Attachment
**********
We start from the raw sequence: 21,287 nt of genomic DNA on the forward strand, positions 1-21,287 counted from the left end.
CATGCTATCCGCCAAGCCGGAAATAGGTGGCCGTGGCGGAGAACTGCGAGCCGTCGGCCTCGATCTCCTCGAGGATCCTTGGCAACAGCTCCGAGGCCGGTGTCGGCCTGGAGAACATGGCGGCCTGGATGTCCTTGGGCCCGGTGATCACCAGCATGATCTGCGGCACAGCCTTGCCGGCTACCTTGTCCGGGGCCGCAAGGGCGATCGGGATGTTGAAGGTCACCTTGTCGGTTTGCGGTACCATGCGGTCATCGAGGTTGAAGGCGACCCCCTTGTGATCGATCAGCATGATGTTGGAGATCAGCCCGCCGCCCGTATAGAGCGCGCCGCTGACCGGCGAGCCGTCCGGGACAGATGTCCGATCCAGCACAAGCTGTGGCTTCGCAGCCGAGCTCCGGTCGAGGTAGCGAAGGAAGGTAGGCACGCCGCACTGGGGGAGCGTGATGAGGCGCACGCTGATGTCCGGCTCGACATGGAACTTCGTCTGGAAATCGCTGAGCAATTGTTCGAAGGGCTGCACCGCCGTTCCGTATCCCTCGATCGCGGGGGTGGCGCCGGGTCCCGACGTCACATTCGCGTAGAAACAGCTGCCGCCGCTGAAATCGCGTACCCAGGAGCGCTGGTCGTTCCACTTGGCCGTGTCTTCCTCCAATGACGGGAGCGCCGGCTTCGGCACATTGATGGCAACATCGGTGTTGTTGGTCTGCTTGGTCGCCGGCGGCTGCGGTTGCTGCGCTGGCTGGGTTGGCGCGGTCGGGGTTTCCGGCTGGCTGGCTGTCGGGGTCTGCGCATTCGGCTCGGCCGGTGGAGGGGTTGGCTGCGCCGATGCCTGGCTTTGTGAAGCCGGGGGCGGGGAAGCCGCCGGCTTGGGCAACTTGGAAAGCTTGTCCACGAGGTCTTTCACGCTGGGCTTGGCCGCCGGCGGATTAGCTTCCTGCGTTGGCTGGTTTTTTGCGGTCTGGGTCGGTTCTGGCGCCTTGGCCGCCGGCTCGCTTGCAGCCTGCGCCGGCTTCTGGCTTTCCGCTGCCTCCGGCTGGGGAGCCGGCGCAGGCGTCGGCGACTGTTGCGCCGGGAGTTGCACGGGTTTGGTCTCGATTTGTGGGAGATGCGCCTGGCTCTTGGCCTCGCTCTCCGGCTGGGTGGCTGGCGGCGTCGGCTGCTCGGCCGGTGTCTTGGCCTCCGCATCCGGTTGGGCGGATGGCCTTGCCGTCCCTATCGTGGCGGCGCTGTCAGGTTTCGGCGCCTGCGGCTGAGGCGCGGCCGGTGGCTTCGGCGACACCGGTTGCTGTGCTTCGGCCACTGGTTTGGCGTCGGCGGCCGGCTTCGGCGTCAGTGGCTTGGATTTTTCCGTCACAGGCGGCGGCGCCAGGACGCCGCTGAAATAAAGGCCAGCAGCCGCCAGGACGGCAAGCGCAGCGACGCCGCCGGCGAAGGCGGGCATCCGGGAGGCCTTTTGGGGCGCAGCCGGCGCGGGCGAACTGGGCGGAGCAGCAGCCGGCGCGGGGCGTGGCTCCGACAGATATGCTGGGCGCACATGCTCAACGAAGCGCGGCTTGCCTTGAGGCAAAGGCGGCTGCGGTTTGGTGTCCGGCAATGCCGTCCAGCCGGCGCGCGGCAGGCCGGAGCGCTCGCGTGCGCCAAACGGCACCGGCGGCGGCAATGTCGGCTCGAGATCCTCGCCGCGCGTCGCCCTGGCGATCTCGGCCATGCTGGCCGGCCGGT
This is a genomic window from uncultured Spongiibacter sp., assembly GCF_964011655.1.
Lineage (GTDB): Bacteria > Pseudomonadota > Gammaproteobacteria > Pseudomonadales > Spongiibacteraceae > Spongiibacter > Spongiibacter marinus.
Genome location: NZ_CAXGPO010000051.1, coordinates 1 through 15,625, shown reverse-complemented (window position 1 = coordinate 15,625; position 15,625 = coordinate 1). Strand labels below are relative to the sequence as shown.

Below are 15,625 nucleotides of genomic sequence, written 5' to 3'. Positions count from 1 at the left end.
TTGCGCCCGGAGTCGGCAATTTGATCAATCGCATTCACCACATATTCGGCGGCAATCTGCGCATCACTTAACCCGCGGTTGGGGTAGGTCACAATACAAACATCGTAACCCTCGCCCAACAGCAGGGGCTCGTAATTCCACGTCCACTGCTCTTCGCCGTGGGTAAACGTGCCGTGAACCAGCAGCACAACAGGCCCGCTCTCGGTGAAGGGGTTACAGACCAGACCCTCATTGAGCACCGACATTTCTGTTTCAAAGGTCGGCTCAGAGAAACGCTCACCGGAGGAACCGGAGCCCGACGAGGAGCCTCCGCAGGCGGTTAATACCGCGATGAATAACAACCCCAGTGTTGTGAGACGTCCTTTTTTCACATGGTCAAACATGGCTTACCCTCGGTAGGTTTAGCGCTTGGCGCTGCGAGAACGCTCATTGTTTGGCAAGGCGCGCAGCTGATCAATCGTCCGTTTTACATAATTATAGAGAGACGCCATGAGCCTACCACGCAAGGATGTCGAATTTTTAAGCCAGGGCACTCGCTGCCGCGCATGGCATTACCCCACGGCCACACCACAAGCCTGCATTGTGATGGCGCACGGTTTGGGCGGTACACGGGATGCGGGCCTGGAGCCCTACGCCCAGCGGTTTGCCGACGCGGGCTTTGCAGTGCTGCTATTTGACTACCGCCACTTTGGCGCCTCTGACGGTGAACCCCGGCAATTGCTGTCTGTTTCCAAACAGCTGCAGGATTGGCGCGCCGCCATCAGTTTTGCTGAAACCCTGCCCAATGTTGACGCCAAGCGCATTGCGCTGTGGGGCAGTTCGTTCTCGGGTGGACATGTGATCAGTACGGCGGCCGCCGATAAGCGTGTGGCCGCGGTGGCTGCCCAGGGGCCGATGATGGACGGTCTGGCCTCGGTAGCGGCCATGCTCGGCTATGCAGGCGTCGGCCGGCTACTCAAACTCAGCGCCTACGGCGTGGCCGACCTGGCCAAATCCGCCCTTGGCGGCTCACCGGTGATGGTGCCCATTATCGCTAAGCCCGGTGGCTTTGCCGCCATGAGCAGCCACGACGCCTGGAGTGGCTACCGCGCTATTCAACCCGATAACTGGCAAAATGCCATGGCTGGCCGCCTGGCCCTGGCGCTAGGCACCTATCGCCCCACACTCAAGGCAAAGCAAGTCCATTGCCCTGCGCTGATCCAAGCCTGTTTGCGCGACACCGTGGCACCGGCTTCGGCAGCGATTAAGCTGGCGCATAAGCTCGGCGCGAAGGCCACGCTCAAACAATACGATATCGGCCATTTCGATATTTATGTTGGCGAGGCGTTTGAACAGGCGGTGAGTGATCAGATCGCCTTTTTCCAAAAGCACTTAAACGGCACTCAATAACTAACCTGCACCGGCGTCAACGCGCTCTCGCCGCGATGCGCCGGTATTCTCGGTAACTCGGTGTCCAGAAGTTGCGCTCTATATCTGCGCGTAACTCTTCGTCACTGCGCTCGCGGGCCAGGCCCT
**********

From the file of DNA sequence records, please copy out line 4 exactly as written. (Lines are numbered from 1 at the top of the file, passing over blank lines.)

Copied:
Lineage (GTDB): Bacteria > Pseudomonadota > Gammaproteobacteria > Pseudomonadales > Spongiibacteraceae > Spongiibacter > Spongiibacter marinus.